A set of RVUs were developed in Version 6.x AR-DRGs. The new RVUs were then included in detailed comparative analysis against the service weights which had previously been used to allocate prosthesis costs. In testing, the performance of the RVUs was greatly improved compared to the service weights, particularly in the areas of mental health and drug and alcohol treatment where the use of prostheses would be expected to be negligible.

The use of these RVUs in the costing of patient episodes for the 2012/13 year is expected to provide significant improvements in the quality and reliability of the costing data.

Australian Commission on Safety and Quality in Health Care
Duration: September 2012 – March 2013

Background

This review is part of a larger work program being managed jointly by the Australian Commission on Safety and Quality in Health Care (the Commission) and the Independent Hospital Pricing Authority (IHPA). The purpose of this literature review is to review the evidence on existing mechanisms in operation which aim to integrate quality and safety into the pricing or funding arrangements for health care. We considered this relatively small project to be critical in the context of current national health reforms including the introduction of a national model of Activity Based Funding.

What we did

For this project, we applied a rapid but rigorous search strategy to identify literature related to integrating quality and safety into healthcare pricing or funding systems. The review considered a number of overarching models including best practice pricing, normative pricing, quality structures pricing and payment for performance.

The literature revealed that the key considerations in the implementation of such models were the creation of substantial and targeted incentives, the development of a meaningful impact evaluation model, and the inclusion of methodologies for risk adjustment.

Our key conclusions were that there is insufficient international evidence at present to support the ‘off the shelf’ adoption of any existing pricing model that incorporates financial incentives and/or sanctions for quality and safety; and that, overall, the strongest evidence on how to genuinely improve quality and safety exists for clinical quality registry and benchmarking systems which typically have no links to funding.

Download the final report

Eagar K, Sansoni J, Loggie C et al. (2013) A Literature Review on Integrating Quality and Safety into Hospital Pricing Systems. Centre for Health Service Development, University of Wollongong.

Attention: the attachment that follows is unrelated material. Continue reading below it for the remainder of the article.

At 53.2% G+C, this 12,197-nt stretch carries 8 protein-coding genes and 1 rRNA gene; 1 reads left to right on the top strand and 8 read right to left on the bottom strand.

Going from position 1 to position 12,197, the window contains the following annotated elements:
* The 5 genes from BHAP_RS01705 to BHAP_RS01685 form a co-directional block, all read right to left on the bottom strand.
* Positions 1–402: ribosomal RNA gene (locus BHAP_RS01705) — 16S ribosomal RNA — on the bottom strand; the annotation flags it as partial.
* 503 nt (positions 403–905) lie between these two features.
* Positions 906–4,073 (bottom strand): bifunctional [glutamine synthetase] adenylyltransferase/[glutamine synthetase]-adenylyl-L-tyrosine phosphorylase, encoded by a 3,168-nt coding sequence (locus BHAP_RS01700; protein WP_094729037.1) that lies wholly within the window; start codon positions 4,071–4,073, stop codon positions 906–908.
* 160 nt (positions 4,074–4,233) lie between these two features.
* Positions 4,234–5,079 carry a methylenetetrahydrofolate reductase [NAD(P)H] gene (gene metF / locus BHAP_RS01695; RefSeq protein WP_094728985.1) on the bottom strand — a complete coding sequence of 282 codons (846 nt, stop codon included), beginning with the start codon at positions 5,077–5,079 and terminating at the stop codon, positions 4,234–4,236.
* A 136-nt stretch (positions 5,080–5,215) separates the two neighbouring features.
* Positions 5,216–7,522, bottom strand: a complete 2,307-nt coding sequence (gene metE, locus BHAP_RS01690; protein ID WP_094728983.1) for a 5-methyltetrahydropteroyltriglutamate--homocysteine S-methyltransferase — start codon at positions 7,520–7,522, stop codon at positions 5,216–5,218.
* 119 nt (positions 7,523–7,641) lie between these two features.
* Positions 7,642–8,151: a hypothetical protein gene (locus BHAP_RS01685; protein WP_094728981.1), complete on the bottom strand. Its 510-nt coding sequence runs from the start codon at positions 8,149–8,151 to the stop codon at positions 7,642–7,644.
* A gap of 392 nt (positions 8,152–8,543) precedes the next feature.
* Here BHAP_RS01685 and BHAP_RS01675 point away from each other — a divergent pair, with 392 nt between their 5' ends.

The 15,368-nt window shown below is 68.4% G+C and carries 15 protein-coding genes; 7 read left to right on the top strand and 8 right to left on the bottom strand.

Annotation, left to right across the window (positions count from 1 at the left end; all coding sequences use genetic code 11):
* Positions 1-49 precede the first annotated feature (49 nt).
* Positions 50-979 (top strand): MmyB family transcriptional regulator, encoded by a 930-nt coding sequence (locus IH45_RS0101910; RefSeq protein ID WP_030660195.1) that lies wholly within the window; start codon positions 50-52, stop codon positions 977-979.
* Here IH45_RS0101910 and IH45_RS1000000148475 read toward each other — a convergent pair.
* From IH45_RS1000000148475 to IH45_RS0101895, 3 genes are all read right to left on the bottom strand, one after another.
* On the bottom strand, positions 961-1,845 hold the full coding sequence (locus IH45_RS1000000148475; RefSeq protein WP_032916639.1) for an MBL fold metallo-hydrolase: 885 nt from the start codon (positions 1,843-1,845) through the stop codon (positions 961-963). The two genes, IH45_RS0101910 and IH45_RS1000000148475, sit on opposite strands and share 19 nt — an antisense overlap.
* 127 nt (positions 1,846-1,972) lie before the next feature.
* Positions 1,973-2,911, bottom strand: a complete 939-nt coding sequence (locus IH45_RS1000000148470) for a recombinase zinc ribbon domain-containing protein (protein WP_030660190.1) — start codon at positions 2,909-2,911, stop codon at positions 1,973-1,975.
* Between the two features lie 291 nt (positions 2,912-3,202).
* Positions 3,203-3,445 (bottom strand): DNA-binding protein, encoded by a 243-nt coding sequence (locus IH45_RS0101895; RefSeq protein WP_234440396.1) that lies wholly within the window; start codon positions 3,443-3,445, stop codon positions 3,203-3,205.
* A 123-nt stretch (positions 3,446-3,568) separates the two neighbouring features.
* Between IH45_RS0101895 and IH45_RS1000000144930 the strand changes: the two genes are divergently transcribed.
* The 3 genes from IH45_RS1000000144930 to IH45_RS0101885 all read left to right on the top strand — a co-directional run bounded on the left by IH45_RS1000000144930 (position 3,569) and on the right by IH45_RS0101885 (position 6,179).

Background

The project built on the earlier 'Development of a National Assessment Framework for Aged Care' project and focused on the adaptation of the recommended tool for use in the Commonwealth Government’s Aged Care Gateway which is intended to be the primary access point to aged care services as part of the Living Longer Living Better reform package. The tool was to be field trialled and used to inform the development of the Gateway and provide the Business Requirements and Specifications for the development of the Information Technology required for the assessment tool to be used in the Gateway. This also included development of competencies for assessors using the tool.

We worked with an application developer to build a version of the tool that could be delivered via a web-browser. We negotiated with relevant state government Agencies about their participation in the trial. Four states, SA, NSW, Tasmania and Victoria, agreed to participate and eventually seven assessment services in these states were involved. We liaised with these sites, developed training materials and trained 60 assessors in the use of the tool. The sites assessed approximately 1,600 people between mid-May and June 2013. The data collected about the applicants and the assessment process were analysed to better understand the range of clients and ways that the assessment process could be streamlined. We also asked assessors to provide feedback on each assessment carried out and conducted feedback sessions with them after the trial ended. Consumers were also asked to provide feedback on the assessment process after each assessment and were asked if they wished to provide feedback via a written survey.

Download the final report 

Sansoni J, Samsa P, Duncan C, Westera A, Grootemaat P, Shadbolt B and Eagar K (2013) Final Project Report on the Validation and Field Trials of the Assessment Framework and Tool for Aged Care Project Plan. Centre for Health Service Development, Australian Health Services Research Institute, University of Wollongong.